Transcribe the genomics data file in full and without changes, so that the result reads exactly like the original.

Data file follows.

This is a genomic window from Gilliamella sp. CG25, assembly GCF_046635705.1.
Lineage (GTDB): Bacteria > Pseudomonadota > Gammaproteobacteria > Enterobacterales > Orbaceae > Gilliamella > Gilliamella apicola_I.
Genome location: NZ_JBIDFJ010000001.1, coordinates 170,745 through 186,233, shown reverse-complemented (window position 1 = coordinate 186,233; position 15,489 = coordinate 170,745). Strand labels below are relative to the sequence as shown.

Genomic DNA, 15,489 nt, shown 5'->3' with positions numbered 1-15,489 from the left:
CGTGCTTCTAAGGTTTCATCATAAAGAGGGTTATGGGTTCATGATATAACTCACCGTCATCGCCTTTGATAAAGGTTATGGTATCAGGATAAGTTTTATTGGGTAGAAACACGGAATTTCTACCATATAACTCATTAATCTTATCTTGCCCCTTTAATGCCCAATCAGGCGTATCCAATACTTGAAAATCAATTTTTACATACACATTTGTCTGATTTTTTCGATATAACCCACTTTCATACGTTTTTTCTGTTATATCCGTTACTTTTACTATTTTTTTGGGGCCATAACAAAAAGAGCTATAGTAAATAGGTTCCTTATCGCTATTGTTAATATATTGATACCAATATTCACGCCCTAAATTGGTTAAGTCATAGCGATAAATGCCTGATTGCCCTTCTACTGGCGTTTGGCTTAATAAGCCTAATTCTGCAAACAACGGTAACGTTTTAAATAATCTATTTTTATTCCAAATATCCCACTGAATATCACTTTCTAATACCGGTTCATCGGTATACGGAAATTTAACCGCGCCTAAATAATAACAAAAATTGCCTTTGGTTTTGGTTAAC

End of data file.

This is a genomic window from Gilliamella sp. CG25, assembly GCF_046635705.1.
Lineage (GTDB): Bacteria > Pseudomonadota > Gammaproteobacteria > Enterobacterales > Orbaceae > Gilliamella > Gilliamella apicola_I.
Genome location: NZ_JBIDFJ010000001.1, coordinates 170,745 through 186,233, shown reverse-complemented (window position 1 = coordinate 186,233; position 15,489 = coordinate 170,745). Strand labels below are relative to the sequence as shown.

Genomic DNA, 15,489 nt, shown 5'->3' with positions numbered 1-15,489 from the left:
CGTGCTTCTAAGGTTTCATCATAAAGAGGGTTATGGGTTCATGATATAACTCACCGTCATCGCCTTTGATAAAGGTTATGGTATCAGGATAAGTTTTATTGGGTAGAAACACGGAATTTCTACCATATAACTCATTAATCTTATCTTGCCCCTTTAATGCCCAATCAGGCGTATCCAATACTTGAAAATCAATTTTTACATACACATTTGTCTGATTTTTTCGATATAACCCACTTTCATACGTTTTTTCTGTTATATCCGTTACTTTTACTATTTTTTTGGGGCCATAACAAAAAGAGCTATAGTAAATAGGTTCCTTATCGCTATTGTTAATATATTGATACCAATATTCACGCCCTAAATTGGTTAAGTCATAGCGATAAATGCCTGATTGCCCTTCTACTGGCGTTTGGCTTAATAAGCCTAATTCTGCAAACAACGGTAACGTTTTAAATAATCTATTTTTATTCCAAATATCCCACTGAATATCACTTTCTAATACCGGTTCATCGGTATACGGAAATTTAACCGCGCCTAAATAATAACAAAAATTGCCTTTGGTTTTGGTTAAC